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School of Music


Kathleen McKinney and Brenton O’Hara receive Maxient Social Impact Award

Project Opera Camp wins a top prize from the USC Technology Incubator

Competing against business majors and others across campus, Kathleen McKinney and Brenton O’Hara took first place in the Maxient Social Impact category

Recent School of Music alumna Kathleen McKinney and USC graduate student Brenton O’Hara won a top prize from the USC Technology Incubator for their venture, Project Opera Camp. They were awarded first place in the Maxient Social Impact category in the Incubator’s Proving Ground Competition.

The USC/Columbia Technology Incubator provides nurturing and support for the development of homegrown, area companies during their critical early stages.

Rebecca Nagel, director of Spark: Carolina’s Music Leadership Laboratory, said, "Project Opera Camp is a great example of School of Music students finding innovative ways to launch their careers and serve the needs of the community."

The duo competed against 80 entrepreneurs from across the University of South Carolina, winning  $20,000 plus a $5000 affiliate membership to the USC Technology Incubator. Their venture project will promote life skills among underserved children using the arts. Plans for the pilot program in Charleston, S.C. this summer are being developed.

Project Opera Camp, based on a nonprofit model, will offer tuition-free camp and after-school programs targeting underserved students ages 12–18. Using opera as a vehicle to teach life skills, daily classes taught by professionals around the community will include skills not typically taught in the classroom like wellness and yoga courses, leadership seminars and team-building exercises. Daily rehearsals will culminate in final performances of a children's opera that will strengthen participants’ self-esteem and allow them to express themselves in an artistic way.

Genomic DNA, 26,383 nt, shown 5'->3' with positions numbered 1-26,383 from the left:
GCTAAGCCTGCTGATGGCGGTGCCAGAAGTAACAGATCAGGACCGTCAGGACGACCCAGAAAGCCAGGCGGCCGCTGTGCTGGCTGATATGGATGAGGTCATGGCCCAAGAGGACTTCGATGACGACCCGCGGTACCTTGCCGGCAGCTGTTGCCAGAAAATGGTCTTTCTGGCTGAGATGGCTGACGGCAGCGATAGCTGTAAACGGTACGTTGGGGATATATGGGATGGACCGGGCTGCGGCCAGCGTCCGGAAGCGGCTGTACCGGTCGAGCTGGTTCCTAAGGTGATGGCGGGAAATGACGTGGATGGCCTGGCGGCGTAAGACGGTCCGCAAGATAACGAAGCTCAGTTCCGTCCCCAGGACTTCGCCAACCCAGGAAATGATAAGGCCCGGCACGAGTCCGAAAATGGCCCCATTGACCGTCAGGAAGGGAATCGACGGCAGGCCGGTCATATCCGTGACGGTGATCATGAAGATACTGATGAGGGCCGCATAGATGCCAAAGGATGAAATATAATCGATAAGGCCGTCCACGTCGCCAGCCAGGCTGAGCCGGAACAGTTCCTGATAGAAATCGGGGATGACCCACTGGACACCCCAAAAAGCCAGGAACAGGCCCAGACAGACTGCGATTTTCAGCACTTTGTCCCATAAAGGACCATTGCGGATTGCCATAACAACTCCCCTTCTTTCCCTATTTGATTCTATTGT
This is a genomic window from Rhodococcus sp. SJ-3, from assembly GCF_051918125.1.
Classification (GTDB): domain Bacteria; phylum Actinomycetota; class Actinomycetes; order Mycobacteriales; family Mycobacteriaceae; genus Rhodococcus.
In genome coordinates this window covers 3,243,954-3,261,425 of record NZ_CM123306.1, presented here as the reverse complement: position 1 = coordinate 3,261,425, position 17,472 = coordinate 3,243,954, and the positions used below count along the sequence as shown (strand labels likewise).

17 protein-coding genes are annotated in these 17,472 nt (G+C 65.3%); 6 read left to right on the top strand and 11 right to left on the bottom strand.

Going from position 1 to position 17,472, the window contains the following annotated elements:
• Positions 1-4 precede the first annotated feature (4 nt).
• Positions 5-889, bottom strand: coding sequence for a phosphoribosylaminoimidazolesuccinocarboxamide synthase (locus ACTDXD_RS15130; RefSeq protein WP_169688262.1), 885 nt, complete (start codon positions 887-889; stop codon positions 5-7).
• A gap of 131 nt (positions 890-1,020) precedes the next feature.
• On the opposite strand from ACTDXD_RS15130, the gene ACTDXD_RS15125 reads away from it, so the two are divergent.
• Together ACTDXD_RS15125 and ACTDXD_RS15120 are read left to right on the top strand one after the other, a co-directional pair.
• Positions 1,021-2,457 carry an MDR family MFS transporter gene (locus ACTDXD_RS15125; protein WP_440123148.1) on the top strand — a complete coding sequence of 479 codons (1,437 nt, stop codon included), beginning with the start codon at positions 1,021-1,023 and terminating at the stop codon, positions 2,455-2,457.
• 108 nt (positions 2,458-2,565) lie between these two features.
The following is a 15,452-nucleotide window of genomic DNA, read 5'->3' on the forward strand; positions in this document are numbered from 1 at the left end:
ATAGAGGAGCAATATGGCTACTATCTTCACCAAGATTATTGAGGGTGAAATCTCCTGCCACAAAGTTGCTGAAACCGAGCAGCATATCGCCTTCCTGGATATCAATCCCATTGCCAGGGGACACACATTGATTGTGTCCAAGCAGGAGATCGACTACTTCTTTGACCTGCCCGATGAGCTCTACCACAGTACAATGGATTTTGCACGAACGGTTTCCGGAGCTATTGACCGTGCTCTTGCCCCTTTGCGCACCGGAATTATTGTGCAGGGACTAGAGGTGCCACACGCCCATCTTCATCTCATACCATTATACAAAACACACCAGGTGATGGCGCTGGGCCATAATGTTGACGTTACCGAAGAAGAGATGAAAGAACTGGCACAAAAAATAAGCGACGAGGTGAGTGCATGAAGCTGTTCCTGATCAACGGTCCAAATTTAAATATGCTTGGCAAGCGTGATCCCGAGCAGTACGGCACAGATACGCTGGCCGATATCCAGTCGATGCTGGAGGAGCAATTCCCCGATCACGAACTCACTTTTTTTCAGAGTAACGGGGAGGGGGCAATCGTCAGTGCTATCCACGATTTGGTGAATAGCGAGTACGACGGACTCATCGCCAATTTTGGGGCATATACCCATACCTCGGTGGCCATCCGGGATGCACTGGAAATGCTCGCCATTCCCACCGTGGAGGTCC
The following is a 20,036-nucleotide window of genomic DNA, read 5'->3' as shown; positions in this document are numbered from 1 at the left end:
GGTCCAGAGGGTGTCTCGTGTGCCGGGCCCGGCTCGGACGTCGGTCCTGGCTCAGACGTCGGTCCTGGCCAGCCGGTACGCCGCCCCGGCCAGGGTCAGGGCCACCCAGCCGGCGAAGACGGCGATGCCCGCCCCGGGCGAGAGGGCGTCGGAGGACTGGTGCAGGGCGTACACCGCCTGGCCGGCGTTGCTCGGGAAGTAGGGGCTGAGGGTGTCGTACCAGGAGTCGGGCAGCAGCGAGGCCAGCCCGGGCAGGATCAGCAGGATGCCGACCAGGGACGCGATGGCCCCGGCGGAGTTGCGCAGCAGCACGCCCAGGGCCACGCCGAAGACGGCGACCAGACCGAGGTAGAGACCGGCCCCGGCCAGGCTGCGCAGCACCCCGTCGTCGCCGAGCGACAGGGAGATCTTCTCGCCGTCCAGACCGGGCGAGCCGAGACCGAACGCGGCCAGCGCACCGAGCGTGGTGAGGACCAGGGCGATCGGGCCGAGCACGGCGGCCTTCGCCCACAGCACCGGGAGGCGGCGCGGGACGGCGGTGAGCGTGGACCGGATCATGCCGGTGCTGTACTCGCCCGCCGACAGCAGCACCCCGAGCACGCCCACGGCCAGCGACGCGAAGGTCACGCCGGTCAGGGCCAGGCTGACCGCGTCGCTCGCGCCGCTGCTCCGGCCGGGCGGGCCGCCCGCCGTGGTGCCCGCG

USC’s opera director, Ellen Douglas Schlaefer commented, “I have asked a lot of Kate and Brenton during their time with Opera at USC and the School of Music opera program. In addition to performing lead and chorus roles, they have been actively involved with publicity, marketing, backstage aspects of presenting an opera. Their enthusiastic production last spring of “Second Hurricane” provided a great experience for area students and allowed them to follow an idea from inception to the final curtain. I am delighted that they have chosen an opera camp model as a means to share a positive, collaborative experience for young people.”